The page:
For every commutative ring $A$, let $\mathbf{Symm}_A$ be the ring of symmetric functions over $A$. Let $\mathbf{Symm}$ without a subscript denote $\mathbf{Symm}_{\mathbb{Z}}$.

We can define a bilinear map $\boxdot : \mathbf{Symm}_{\mathbb{Q}} \times \mathbf{Symm}_{\mathbb{Q}} \to \mathbf{Symm}_{\mathbb{Q}}$ by setting

$p_{\lambda} \boxdot p_{\mu} = \prod\limits_{i\geq 1,\ j\geq 1} p_{\operatorname*{lcm}\left(\lambda_i,\mu_j\right)}^{\gcd\left(\lambda_i,\mu_j\right)}$

for any two partitions $\lambda = \left(\lambda_1,\lambda_2,\lambda_3,...\right)$ and $\mu = \left(\mu_1,\mu_2,\mu_3,...\right)$. Here, we are writing $\boxdot$ as an infix operator (that is, $a\boxdot b$ means $\boxdot\left(a,b\right)$), and $p_\nu$ means the $\nu$-power sum symmetric function.

This bilinear map $\boxdot$ is associative. I call it the "arithmetic product", as it boils down to the arithmetic product of species viewed through the cycle index series.

Now, species theory can be used to show that $\boxdot$ restricts to a well-defined map $ \mathbf{Symm} \times \mathbf{Symm} \to \mathbf{Symm}$ (that is, the restriction of $\boxdot$ to $\mathbf{Symm} \times \mathbf{Symm}$ has its image in $\mathbf{Symm}$). My question is: Can this be proven more elementarily? Is there a good way to describe this map on an actual basis of $ \mathbf{Symm}$ rather than on the power-sum symmetric functions? Is there a more direct combinatorial or even representation-theoretical significance of this map?

(This is somewhat similar to MO question #120924, where another operation on $\mathbf{Symm}$ is constructed on the power sums first and then happens to be integral for weird reasons.)

  • $\begingroup$ By "restricts to a well-defined map" you mean "this map, defined on a basis, is a ring homomorphism"? $\endgroup$ – Allen Knutson Jul 30 '13 at 10:33
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    $\begingroup$ No, he means that the map is defined over the integers even though its definition makes sense only over the rationals (since the power sums only form a $\mathbf Q$-basis for the ring of symmetric functions). $\endgroup$ – Dan Petersen Jul 30 '13 at 11:30
  • $\begingroup$ Dan is right; I've now edited the post to make this clearer. $\endgroup$ – darij grinberg Jul 30 '13 at 13:14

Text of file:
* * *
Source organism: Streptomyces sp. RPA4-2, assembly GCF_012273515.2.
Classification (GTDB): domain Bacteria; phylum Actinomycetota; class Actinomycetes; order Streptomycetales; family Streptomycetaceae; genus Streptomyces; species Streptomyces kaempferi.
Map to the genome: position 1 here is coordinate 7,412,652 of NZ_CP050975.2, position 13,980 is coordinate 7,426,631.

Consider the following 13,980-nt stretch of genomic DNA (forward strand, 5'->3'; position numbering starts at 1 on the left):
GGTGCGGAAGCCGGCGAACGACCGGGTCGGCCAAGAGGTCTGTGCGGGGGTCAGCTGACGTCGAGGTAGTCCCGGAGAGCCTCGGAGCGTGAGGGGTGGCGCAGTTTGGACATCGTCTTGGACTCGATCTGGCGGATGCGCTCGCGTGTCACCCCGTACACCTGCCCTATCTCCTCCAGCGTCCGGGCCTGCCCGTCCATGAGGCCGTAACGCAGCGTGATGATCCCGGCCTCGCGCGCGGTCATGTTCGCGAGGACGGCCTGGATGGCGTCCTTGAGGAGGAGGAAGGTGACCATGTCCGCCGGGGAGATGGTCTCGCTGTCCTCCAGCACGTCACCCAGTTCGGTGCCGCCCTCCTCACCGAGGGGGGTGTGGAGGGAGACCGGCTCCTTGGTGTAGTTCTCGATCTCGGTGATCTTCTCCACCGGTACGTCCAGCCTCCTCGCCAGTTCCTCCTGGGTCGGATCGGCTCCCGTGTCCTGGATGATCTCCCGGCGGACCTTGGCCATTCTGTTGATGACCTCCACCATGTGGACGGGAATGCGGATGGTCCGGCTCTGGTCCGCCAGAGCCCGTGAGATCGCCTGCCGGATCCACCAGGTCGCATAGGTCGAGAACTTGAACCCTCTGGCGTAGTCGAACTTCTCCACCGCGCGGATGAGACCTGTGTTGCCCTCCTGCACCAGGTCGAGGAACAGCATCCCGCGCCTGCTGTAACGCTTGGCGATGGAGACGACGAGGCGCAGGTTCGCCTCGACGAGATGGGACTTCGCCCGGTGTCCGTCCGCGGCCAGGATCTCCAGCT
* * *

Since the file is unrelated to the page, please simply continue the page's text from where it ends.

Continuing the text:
• $\begingroup$ I am not sure what you mean by an elementary proof in this context. Arithmetic product of species is a nice and elementary combinatorial operation. Could you be a bit more specific? $\endgroup$ – Vladimir Dotsenko Jul 30 '13 at 15:07
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    $\begingroup$ How this product expresses on the monomial, elementary, and Schur bases of symmetric functions? $\endgroup$ – Samuele Giraudo Jul 30 '13 at 20:34

About the question "Is there a more direct combinatorial or even representation-theoretical significance of this map?" Probably you know that the arithmetic product is an operation between representations of the symmetric group, because the species is a theory of representations of the symmetric group that gives concrete set theoretical constructions of operations, without the use of induced representations. The ordinary species correspond to permutation-representations and the tensor species to vector representations (representations on the general linear group). In the classical language, the arithmetic product of two represntations $\rho$ and $\tau$ of $S_m$ and $S_n$ respectively is given as the induced representation: $$\rho\boxdot\tau=\mathrm{Ind}_{S_m\times S_n}^{S_{m.n}}\rho\otimes\tau.$$ But this seems to me less concrete than the direct recipe, given in the language of species, of the vector space where the symmetric group $S_U$ acts naturally, $$(R\boxdot T)[U]=\bigoplus_{(\pi,\sigma)}R[\pi]\otimes T[\sigma]$$ The arithmetic product of two homogeneous symmetric functions in terms of the monomial s.f. is as follows $h_m\boxdot h_n=\sum M_{\lambda} m_{\lambda}$ where $M_{\lambda}$ is the number of $m\times n$ matrices with $\lambda_i$ i-es (up to row and column permutations). This is because: $$Ch(E_m\boxdot E_m)(x)=\sum_{\lambda}|(E_m\boxdot E_n)[m.n]/S_{\lambda_1}\times S_{\lambda_2}\times\dots| \, m_{\lambda}(x)$$ $Ch$ being the Frobenius character. An analogous result is obtained for the arithmetic product of elementary symmetric functions, taking the arithmetic product of the sign representations $\Lambda_m$ and $\Lambda_n$. Maybe this can be helpful for expressing their arithmetic product in terms of themselves.